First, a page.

Muhammad Ali once said, “What keeps me going is goals.” But what keeps a goal going? Before setting an objective, it helps to understand the three insights that differentiate the paths to success and failure.

Know Your Goal

Vague goals are elusive goals.

Instead of thinking in general terms, hone in on what you really want to accomplish. The time-tested SMART acronym offers good criteria. Realistic objectives are typically Specific, Measurable, Attainable, Relevant, and Timely.

Long shot: Wanting to be “more successful” is reasonable, but it’s a futile goal. The definition of successful is broad. It’s difficult to measure. Without specifics, it’s unclear whether the goal is even attainable.

Attainable: Focus on what success means to you. Do you want to be promoted to a senior management position within the next six months? Are you lusting after a Top Salesperson of the Year award? Those goals are explicit, and they include a definitive target and timeline.

Know Yourself

Next, consider your intentions. In Psychology Today, psychologist Clifford N. Lazarus says, “You need to assess your interests, abilities, and goals, and take an honest self-inventory.” Foster your strengths, because unrealistic expectations can kick off an endless uphill battle.

Long shot: Joining the American Ballet Theatre is a lofty dream. If you’re a 40-year-old physician who clocks in at six feet tall, this might not be the year to attempt it. Even Michael Jordan has limitations (see: the basketball legend’s short-lived baseball career).

Attainable: Pinpoint what about your aspiration appeals to you, in this case the physical challenge or thunderous applause. Now, reconcile that with your passion and talent. Perhaps committing to an Introduction to Ballet class would be an equally satisfying aim. Or, appearing in the local production of Swan Lake might be a reasonable—but just as rewarding—finish line.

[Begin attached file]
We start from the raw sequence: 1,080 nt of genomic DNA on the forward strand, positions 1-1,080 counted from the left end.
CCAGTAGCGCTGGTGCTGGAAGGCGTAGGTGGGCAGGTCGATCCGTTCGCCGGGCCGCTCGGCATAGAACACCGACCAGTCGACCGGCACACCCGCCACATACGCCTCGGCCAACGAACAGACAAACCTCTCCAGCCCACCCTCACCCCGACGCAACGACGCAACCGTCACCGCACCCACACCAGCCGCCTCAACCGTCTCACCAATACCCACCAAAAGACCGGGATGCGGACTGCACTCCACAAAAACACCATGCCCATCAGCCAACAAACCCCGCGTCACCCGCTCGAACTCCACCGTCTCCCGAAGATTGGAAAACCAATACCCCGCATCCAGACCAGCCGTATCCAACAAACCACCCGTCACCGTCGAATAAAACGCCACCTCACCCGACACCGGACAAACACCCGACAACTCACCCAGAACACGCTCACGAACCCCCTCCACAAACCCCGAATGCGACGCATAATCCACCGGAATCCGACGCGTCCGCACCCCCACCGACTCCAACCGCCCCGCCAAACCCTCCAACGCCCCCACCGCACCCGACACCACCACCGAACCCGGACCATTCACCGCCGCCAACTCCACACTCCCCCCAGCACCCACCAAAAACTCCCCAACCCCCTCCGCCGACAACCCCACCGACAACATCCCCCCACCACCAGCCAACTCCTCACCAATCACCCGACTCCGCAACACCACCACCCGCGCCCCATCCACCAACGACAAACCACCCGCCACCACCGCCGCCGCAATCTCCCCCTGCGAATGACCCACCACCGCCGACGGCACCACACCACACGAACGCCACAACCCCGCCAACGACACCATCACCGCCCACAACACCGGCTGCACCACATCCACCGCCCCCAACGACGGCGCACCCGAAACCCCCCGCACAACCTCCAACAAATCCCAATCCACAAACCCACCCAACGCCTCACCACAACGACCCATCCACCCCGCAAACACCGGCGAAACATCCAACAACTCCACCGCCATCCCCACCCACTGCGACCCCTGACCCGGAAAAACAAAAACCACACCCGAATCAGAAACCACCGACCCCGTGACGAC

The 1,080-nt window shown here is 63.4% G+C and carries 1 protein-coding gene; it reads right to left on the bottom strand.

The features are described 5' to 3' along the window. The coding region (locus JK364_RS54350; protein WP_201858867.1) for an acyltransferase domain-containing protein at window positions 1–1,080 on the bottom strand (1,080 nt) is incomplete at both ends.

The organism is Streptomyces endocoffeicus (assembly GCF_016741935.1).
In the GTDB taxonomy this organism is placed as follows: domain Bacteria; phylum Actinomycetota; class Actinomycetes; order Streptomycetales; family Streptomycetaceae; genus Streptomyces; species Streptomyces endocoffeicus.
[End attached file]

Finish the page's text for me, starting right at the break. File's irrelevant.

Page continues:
Know Your Surroundings

Margaret Andrews, president of Mind and Hand Associates consulting firm and instructor for the Harvard Extension Professional Development Programs, suggests considering “what or who else is involved—and has to fall into line—for you to reach your goal.” Even the best intentions can meet insurmountable roadblocks. Find a way around them before they materialize.

Long shot: According to Nielsen, over 67 percent of US consumers aspire to exercise more in the new year. What could possibly go wrong? It turns out quite a bit, especially if you work 12-hour days, live 25 miles from the nearest gym, or reside in a climate that prohibits outdoor workouts half the year.

Attainable: Identify potential challenges from the get-go, and factor methods of defeat into your strategy. Lunchtime laps around the office parking lot, for example, can replace time spent in a gym five towns over.

There typically isn’t one means to an end. And, if you know your goal, yourself, and your surroundings, success is always within reach.